It’s Susan who gets a bright idea about how to scare the furry pants off the cave-people. The flaming skulls do the trick long enough for our heroes to make their escape. When the torches fall over, the tribe is off in pursuit.
The Doctor et al run back to the Tardis without quarreling or getting lost this time–although Barbara, not Susan, trips and falls. They reach the safety of the police box just before the tribe catches up with them and throws some spears. The Doctor shuts the doors and starts the Tardis up… and it disappears before the cavepeople’s amazed and bewildered eyes.
The Tardis lands in another uncertain destination. All they can see outside on the viewscreen now is a forest of pale trees, unlike the Stone Age one they just left.
The Doctor and Susan check the console and see that the atmosphere and radiation levels look okay. It will be safe to go out. But first, they decide to go and clean up after their recent ordeal.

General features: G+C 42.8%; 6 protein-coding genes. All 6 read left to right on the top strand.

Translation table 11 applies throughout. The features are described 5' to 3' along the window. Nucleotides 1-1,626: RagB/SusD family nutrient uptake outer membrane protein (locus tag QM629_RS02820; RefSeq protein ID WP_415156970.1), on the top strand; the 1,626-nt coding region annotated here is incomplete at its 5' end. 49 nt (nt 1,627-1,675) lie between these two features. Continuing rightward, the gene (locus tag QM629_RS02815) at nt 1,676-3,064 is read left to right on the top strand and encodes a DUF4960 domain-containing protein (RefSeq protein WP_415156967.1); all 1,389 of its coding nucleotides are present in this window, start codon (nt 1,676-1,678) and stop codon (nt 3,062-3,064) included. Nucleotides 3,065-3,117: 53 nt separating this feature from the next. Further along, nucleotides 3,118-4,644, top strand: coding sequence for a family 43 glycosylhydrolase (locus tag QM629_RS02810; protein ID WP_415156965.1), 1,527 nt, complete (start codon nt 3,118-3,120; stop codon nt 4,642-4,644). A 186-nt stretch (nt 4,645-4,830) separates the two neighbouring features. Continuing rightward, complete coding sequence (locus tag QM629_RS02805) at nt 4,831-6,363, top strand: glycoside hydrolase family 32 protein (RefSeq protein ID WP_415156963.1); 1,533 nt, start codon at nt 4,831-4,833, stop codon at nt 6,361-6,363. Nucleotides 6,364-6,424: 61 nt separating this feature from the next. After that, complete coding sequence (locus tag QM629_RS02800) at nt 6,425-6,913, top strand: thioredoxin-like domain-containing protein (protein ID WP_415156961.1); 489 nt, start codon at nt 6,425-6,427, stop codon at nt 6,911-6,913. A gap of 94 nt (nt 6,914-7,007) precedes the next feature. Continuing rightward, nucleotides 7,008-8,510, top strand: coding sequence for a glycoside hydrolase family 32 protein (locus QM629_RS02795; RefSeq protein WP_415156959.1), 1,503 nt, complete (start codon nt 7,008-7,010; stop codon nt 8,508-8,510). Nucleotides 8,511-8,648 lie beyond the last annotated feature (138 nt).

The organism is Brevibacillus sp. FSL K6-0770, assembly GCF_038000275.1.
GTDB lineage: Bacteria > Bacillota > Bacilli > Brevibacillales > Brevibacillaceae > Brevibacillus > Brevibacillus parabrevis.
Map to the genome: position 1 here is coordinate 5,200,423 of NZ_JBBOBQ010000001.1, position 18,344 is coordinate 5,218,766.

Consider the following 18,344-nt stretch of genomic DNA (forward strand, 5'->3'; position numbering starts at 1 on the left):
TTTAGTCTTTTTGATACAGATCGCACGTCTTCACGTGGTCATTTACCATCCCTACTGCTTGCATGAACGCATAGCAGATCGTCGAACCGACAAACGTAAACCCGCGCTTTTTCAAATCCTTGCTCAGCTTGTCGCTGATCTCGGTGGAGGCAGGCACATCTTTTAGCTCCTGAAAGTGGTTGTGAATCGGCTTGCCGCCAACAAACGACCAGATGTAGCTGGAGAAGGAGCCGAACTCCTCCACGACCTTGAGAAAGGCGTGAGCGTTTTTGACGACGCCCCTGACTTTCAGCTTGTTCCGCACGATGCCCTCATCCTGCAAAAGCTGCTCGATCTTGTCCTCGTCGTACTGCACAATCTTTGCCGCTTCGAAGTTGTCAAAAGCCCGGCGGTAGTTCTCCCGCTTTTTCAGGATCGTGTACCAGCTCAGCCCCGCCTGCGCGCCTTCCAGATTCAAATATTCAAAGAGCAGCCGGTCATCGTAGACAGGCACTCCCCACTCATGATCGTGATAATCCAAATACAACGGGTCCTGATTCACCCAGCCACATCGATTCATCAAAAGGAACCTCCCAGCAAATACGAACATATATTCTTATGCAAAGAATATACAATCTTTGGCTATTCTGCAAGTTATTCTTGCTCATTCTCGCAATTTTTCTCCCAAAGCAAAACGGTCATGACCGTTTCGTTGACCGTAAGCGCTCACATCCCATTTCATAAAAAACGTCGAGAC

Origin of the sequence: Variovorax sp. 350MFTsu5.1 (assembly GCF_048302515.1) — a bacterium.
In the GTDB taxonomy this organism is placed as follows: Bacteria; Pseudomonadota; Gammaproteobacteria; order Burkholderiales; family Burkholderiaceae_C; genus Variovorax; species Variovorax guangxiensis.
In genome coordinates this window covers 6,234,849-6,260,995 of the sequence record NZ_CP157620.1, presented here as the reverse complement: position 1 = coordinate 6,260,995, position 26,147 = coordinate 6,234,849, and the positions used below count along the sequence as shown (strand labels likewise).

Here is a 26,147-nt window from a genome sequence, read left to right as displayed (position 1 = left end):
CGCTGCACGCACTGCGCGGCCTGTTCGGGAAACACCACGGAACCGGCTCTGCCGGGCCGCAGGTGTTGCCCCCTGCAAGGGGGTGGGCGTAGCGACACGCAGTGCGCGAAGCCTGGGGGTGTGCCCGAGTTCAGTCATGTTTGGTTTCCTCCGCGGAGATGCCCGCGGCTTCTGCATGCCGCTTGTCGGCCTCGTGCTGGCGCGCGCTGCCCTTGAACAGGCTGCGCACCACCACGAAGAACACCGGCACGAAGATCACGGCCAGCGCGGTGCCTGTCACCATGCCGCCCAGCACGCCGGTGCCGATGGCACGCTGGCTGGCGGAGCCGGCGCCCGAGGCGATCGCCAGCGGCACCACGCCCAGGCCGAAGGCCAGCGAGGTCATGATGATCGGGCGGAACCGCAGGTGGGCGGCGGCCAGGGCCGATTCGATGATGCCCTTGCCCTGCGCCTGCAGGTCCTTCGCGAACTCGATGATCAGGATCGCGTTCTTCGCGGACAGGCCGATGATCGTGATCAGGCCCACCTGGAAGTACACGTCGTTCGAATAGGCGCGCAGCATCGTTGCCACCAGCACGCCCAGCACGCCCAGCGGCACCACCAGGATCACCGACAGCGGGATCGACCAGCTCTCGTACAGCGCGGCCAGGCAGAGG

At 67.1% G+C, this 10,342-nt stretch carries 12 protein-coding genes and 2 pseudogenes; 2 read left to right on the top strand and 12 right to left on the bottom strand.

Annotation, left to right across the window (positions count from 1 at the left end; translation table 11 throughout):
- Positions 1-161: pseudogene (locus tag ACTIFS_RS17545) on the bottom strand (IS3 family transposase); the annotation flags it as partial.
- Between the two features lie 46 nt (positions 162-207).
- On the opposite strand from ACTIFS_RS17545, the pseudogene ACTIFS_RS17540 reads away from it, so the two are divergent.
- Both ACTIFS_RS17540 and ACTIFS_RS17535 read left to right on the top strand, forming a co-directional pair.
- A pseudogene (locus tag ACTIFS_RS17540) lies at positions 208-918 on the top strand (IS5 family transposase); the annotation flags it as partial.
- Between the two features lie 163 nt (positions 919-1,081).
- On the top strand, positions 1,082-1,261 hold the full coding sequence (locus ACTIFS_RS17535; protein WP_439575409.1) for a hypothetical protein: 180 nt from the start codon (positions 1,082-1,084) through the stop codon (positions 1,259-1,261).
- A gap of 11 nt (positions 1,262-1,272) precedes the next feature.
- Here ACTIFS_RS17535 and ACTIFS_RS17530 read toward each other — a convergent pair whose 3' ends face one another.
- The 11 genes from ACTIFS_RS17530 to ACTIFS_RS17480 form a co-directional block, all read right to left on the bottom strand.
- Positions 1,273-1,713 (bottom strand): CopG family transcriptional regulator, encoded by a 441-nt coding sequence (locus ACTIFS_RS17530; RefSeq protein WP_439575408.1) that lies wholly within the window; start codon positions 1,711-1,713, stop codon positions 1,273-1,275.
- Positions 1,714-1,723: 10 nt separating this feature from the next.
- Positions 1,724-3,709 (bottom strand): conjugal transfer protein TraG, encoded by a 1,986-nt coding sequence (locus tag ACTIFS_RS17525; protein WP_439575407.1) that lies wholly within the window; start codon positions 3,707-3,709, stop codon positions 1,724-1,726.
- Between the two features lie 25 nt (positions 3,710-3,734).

As they head into the as-yet unseen part of the Tardis to freshen up, the camera zooms in on the Radiation monitor. The needle slowly moves from a low level up into the Danger zone.
We’ll be meeting the Daleks next, but that’s another story for another time.
This story was a bit of a let-down after the introductory pilot. The internal politics of the tribe get a bit tedious over three episodes. The most interesting thing going in the story is the conflict between the Doctor and Ian. Susan and Barbara, on the other hand, get very little to do to define their characters further.
What’s also interesting is the suggestion that the Tardis is only now malfunctioning, and that it never has before. It will be stuck as a police box hereafter, but Susan tells her teachers that it has been a column and a sedan chair on her previous journey with her grandfather to other locations.